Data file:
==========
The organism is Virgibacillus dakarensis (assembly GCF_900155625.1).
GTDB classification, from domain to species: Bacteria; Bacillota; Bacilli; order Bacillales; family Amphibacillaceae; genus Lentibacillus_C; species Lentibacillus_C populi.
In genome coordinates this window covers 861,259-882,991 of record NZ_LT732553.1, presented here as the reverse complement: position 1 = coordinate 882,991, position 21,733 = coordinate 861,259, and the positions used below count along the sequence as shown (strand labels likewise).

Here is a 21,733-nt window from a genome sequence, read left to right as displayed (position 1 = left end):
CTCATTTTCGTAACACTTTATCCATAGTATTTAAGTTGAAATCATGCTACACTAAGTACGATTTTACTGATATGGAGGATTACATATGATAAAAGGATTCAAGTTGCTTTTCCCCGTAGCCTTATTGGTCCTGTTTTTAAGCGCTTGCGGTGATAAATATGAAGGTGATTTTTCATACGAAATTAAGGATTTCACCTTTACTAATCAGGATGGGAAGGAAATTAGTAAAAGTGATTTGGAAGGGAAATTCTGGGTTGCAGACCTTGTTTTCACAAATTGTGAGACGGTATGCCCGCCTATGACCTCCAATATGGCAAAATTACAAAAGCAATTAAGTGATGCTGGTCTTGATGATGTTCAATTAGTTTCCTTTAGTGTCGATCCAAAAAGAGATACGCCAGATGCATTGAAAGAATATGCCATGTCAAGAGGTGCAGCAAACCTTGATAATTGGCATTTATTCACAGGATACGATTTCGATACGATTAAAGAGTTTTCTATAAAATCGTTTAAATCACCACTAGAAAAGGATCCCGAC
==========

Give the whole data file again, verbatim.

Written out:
The organism is Virgibacillus dakarensis (assembly GCF_900155625.1).
GTDB classification, from domain to species: Bacteria; Bacillota; Bacilli; order Bacillales; family Amphibacillaceae; genus Lentibacillus_C; species Lentibacillus_C populi.
In genome coordinates this window covers 861,259-882,991 of record NZ_LT732553.1, presented here as the reverse complement: position 1 = coordinate 882,991, position 21,733 = coordinate 861,259, and the positions used below count along the sequence as shown (strand labels likewise).

Here is a 21,733-nt window from a genome sequence, read left to right as displayed (position 1 = left end):
CTCATTTTCGTAACACTTTATCCATAGTATTTAAGTTGAAATCATGCTACACTAAGTACGATTTTACTGATATGGAGGATTACATATGATAAAAGGATTCAAGTTGCTTTTCCCCGTAGCCTTATTGGTCCTGTTTTTAAGCGCTTGCGGTGATAAATATGAAGGTGATTTTTCATACGAAATTAAGGATTTCACCTTTACTAATCAGGATGGGAAGGAAATTAGTAAAAGTGATTTGGAAGGGAAATTCTGGGTTGCAGACCTTGTTTTCACAAATTGTGAGACGGTATGCCCGCCTATGACCTCCAATATGGCAAAATTACAAAAGCAATTAAGTGATGCTGGTCTTGATGATGTTCAATTAGTTTCCTTTAGTGTCGATCCAAAAAGAGATACGCCAGATGCATTGAAAGAATATGCCATGTCAAGAGGTGCAGCAAACCTTGATAATTGGCATTTATTCACAGGATACGATTTCGATACGATTAAAGAGTTTTCTATAAAATCGTTTAAATCACCACTAGAAAAGGATCCCGAC